On Sunday, Milada Krajewska and I were looking for the amazing playphrase.me, which Anthony Schmidt had introduced to me a couple of months ago and I’d forgotten the name of. It’s a kind of audio corpus, where you can search for a particular word or phrase and it will find a series of examples from films and TV shows. It’s designed for language learners, and you can also help them to add to their database of phrases. Here’s an example for ‘if you know what I mean‘:
In the process, we came across Yarn, another tool to find video clips by quote. The interface isn’t as good as playphrase, the clips aren’t always cut smoothly and you have to manually select the next clip. However, if you choose carefully, it could work well for dictations practising connected speech, especially because each video is on a loop until you stop it. Here’s the same phrase, ‘if you know what I mean‘, on Yarn:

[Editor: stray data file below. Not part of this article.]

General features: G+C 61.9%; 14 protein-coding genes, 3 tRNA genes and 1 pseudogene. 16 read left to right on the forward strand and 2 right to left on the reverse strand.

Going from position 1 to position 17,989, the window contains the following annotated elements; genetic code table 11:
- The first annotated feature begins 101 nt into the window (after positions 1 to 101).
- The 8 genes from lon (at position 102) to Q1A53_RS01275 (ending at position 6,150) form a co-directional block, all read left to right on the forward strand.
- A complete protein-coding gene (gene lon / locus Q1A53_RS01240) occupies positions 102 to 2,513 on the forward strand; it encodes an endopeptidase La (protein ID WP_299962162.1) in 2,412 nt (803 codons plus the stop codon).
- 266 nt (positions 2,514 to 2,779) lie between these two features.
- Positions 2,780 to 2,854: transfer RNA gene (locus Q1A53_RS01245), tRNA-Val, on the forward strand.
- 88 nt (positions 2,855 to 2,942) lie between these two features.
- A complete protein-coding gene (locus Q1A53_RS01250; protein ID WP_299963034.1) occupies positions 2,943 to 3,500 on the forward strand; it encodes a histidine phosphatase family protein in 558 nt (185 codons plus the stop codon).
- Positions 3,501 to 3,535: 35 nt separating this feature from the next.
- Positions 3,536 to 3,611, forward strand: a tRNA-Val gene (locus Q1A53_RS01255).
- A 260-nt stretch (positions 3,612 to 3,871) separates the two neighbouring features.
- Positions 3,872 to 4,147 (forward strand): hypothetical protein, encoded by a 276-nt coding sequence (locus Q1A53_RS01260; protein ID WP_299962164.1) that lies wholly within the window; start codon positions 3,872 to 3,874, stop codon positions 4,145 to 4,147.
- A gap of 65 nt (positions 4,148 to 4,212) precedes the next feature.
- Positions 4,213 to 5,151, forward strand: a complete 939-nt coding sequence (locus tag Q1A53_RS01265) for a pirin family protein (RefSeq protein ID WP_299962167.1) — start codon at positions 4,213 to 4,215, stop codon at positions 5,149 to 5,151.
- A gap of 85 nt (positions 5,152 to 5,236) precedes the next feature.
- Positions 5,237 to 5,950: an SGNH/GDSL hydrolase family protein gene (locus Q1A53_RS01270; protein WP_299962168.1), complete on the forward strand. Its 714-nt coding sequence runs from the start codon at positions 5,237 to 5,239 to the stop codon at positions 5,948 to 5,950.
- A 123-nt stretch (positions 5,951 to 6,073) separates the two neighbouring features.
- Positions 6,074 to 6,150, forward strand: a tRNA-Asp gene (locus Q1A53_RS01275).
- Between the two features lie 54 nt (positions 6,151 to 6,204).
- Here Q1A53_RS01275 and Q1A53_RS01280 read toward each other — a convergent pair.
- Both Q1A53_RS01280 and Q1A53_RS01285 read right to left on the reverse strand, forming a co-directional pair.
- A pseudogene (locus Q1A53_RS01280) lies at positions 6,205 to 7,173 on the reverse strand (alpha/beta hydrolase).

What would you do with these two tools in your classroom? You can make any assumptions you like about the context they are used in. Post your ideas in the comments below. All ideas are welcome (there are no wrong answers!)
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